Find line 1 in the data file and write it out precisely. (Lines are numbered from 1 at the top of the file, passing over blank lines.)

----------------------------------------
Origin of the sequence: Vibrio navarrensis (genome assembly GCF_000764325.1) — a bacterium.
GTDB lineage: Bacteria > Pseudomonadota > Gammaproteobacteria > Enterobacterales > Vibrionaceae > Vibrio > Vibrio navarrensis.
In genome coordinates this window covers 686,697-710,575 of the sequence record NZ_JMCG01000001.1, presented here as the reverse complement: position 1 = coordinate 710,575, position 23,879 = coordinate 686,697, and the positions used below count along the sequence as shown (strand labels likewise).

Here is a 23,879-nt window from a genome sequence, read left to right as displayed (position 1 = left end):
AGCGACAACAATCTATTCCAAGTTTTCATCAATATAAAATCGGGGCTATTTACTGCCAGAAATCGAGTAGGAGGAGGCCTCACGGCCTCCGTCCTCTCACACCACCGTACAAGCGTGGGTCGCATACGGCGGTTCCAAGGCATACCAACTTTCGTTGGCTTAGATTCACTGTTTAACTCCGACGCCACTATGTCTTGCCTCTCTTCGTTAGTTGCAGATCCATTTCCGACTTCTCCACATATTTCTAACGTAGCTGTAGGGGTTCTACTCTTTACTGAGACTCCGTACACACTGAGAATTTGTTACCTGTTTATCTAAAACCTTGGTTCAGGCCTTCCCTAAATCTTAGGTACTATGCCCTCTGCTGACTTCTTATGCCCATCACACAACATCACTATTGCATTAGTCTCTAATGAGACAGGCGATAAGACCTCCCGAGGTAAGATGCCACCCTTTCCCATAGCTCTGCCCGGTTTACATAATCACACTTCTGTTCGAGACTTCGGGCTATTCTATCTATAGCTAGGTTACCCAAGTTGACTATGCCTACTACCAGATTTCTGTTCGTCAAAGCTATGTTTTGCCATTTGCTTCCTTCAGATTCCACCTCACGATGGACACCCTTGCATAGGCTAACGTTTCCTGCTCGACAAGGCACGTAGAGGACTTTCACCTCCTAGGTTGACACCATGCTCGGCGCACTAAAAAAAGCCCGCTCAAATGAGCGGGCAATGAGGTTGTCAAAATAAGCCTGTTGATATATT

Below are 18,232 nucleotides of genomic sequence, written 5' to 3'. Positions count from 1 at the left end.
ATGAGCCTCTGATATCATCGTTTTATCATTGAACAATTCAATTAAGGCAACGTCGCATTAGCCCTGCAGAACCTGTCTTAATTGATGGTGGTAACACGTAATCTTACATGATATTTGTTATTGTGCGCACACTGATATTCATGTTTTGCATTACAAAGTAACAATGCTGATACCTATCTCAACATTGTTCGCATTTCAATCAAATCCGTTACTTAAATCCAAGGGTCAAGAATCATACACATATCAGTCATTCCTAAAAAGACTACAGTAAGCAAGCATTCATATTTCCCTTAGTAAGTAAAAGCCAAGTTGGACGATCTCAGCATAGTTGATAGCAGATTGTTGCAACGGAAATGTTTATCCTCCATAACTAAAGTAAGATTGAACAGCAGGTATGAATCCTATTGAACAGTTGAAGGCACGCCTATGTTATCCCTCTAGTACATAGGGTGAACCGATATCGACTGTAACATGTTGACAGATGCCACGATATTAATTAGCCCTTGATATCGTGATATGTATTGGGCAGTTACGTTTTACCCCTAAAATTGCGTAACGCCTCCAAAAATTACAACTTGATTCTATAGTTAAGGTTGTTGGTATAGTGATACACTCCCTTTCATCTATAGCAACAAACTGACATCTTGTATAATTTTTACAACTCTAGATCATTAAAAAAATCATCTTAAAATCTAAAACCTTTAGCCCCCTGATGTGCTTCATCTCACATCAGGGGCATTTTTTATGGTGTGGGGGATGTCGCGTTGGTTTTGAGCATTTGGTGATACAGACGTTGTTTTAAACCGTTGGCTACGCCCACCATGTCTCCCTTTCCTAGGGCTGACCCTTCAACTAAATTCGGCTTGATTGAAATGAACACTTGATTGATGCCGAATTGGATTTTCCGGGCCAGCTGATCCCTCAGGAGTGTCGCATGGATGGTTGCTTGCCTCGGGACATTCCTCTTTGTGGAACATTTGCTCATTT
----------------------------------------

Origin of the sequence: Vibrio navarrensis (genome assembly GCF_000764325.1) — a bacterium.